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Screening for Auditory Processing Performance in Primary School Children
06 August 2020 (online)
Background: A deficit in the processing of auditory information may underlie problems in understanding speech in the presence of background noise, degraded speech, and in following spoken instructions. Children with auditory processing disorders are challenged in the classroom because of ambient noise levels and maybe at risk for learning disabilities.
Purpose: 1) Set up and execute screening protocol for auditory processing performance (APP) in primary school children. 2) Construct database for APP in the classroom. 3) Set critical limits for deviant performance. Our hypothesis is that screening for APP in the classroom identifies pupils at risk for auditory processing disorders.
Research Design, Sample, and Methods: Study consisted of two phases. Phase 1: 2,015 pupils were selected from fourth-, fifth-, and sixth-graders using stratified random sampling with the proportional allocation method. Male and female students were equally represented. Otoscopic examination, screening audiometery, and screening tests for auditory processing (AP) abilities (Pitch Pattern Sequence Test [PPST], speech perception in noise [SPIN] right, SPIN left, and Dichotic Digit Test) were conducted. A questionnaire emphasizing auditory listening behaviors (ALB) was answered by classroom teacher. Phase 2 included 69 pupils who were randomly selected based on percentile scores of phase 1. Students were examined for the corresponding full version AP tests in addition to Auditory Fusion Test-Revised and masking level difference. Intelligence quotient and learning disabilities were evaluated.
Results: Phase 1: Results are displayed in frequency polygons for10th, 25th, 50th, 75th, and 90th percentiles score for each AP test. Fourth-graders scored significantly lower than fifth- and sixth-graders on all tests. Males scored lower than females on PPST. A composite score was calculated to represent a summed score performance for PPST, SPIN right ear, SPIN left ear, and Dichotic Digit Test. Scores <10th percentile were chosen to describe the poorest performance on screening. Performance was graded from 0 to 4 according to composite score; a score of 4 refers to scores <10th percentile on all four tests, while a 0 score designates performance ≥ the 10th percentile on all tests. ALB questionnaire scores of the sample screened varied significantly with sex and grade. Statistical analysis of phase 2 showed no statistical difference between mean score for Group 0 and clinic norms on all AP tests. Group 1 showed consistent poor performance in both the screening and full version SPIN test. Group 2 scored significantly lower on all screening tests, but not significantly different in some of the full version tests. Groups 3 and 4 showed significantly worse performance than clinic norms on all screening and full version tests. Auditory Fusion Test-Revised mean thresholds were statistically higher for groups with composite scores from 1 to 4. Masking level difference mean score was only significantly different for Group 4. ALB questionnaire results correlated to composite score categories. Dyslexia was a comorbid condition with Groups 2–4.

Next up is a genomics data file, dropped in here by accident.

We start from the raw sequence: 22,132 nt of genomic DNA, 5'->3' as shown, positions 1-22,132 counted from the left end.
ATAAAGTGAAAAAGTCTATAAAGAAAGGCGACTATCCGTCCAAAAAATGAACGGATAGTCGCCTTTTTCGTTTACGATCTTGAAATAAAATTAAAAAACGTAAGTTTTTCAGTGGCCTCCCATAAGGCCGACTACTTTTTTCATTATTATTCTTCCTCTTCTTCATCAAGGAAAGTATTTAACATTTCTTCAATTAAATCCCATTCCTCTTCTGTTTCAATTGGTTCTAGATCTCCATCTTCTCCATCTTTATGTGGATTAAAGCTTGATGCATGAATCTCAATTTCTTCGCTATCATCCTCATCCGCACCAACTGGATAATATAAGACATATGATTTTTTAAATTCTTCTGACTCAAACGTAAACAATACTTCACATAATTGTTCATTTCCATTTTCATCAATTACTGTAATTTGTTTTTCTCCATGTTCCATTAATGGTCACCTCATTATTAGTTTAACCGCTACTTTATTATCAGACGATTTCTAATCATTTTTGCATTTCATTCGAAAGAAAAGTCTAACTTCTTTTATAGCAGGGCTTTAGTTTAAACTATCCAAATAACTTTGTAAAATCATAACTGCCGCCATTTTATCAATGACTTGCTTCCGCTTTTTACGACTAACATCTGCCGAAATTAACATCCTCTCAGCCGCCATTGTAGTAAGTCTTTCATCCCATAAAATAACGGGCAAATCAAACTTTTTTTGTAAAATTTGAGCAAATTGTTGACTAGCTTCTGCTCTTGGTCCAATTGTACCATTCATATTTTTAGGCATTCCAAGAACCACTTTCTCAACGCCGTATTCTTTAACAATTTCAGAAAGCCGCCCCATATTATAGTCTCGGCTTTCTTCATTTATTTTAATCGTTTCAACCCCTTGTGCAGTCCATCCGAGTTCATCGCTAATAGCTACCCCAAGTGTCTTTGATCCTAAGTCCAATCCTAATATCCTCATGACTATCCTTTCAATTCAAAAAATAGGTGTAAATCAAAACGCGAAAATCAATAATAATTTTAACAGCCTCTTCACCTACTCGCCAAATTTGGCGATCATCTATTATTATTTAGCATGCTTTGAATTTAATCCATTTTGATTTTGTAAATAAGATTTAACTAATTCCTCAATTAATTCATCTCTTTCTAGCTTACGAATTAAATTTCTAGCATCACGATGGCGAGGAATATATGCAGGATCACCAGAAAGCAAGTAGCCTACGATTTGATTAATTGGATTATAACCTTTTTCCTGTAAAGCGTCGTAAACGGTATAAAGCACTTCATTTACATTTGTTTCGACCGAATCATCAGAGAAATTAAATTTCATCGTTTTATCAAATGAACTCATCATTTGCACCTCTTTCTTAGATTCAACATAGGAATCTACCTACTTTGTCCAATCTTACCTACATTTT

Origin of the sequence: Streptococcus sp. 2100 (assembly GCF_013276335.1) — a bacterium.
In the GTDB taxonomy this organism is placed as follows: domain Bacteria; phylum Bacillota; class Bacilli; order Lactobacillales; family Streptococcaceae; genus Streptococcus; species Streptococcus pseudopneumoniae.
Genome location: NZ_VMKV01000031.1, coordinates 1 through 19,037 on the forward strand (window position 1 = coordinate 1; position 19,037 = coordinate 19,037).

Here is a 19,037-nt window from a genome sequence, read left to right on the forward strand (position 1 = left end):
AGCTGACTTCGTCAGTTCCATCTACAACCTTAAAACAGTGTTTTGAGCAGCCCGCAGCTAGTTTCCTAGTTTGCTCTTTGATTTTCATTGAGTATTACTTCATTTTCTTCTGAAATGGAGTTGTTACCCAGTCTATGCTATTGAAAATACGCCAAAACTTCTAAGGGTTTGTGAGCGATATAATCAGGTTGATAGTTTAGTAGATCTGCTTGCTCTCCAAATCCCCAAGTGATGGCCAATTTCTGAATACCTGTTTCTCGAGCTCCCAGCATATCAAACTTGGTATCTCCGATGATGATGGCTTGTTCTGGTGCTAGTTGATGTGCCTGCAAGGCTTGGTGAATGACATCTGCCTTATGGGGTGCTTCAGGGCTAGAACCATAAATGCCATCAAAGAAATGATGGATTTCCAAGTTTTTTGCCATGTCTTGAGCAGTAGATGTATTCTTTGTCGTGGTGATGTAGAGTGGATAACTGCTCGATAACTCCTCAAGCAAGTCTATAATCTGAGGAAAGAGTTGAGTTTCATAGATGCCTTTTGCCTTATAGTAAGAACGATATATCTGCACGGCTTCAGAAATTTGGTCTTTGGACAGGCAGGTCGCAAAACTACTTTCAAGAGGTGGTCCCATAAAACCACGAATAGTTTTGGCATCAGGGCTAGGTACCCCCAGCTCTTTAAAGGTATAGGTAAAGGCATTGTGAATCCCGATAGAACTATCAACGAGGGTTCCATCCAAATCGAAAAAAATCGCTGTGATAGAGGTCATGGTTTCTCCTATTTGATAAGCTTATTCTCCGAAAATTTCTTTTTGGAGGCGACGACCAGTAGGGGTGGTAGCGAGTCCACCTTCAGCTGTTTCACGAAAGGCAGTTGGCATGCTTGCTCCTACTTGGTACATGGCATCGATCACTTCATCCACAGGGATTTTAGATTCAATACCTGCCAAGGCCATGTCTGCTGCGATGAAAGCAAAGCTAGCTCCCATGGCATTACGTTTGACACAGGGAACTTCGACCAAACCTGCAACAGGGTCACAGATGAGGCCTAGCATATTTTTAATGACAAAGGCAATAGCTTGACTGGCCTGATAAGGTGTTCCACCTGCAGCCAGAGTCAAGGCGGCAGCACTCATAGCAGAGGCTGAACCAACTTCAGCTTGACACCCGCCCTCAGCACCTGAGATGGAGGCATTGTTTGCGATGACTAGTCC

Conclusion: AP skills in primary education maybe classified as robust abilities that endure challenging listening conditions, vulnerable abilities that manifest in challenging conditions, and poor abilities that manifest in even the best listening conditions. Composite score concept provides adequacy in grading AP skills.